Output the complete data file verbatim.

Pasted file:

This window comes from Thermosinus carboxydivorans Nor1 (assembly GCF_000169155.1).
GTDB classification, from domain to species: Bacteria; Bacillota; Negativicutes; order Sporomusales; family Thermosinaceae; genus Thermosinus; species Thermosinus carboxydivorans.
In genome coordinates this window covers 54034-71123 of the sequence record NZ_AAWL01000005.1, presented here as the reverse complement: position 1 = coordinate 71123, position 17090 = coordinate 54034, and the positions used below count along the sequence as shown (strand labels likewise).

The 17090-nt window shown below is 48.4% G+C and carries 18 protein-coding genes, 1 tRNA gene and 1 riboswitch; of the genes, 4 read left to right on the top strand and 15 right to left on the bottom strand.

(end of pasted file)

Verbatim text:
This window comes from Thermosinus carboxydivorans Nor1 (assembly GCF_000169155.1).
GTDB classification, from domain to species: Bacteria; Bacillota; Negativicutes; order Sporomusales; family Thermosinaceae; genus Thermosinus; species Thermosinus carboxydivorans.
In genome coordinates this window covers 54034-71123 of the sequence record NZ_AAWL01000005.1, presented here as the reverse complement: position 1 = coordinate 71123, position 17090 = coordinate 54034, and the positions used below count along the sequence as shown (strand labels likewise).

The 17090-nt window shown below is 48.4% G+C and carries 18 protein-coding genes, 1 tRNA gene and 1 riboswitch; of the genes, 4 read left to right on the top strand and 15 right to left on the bottom strand.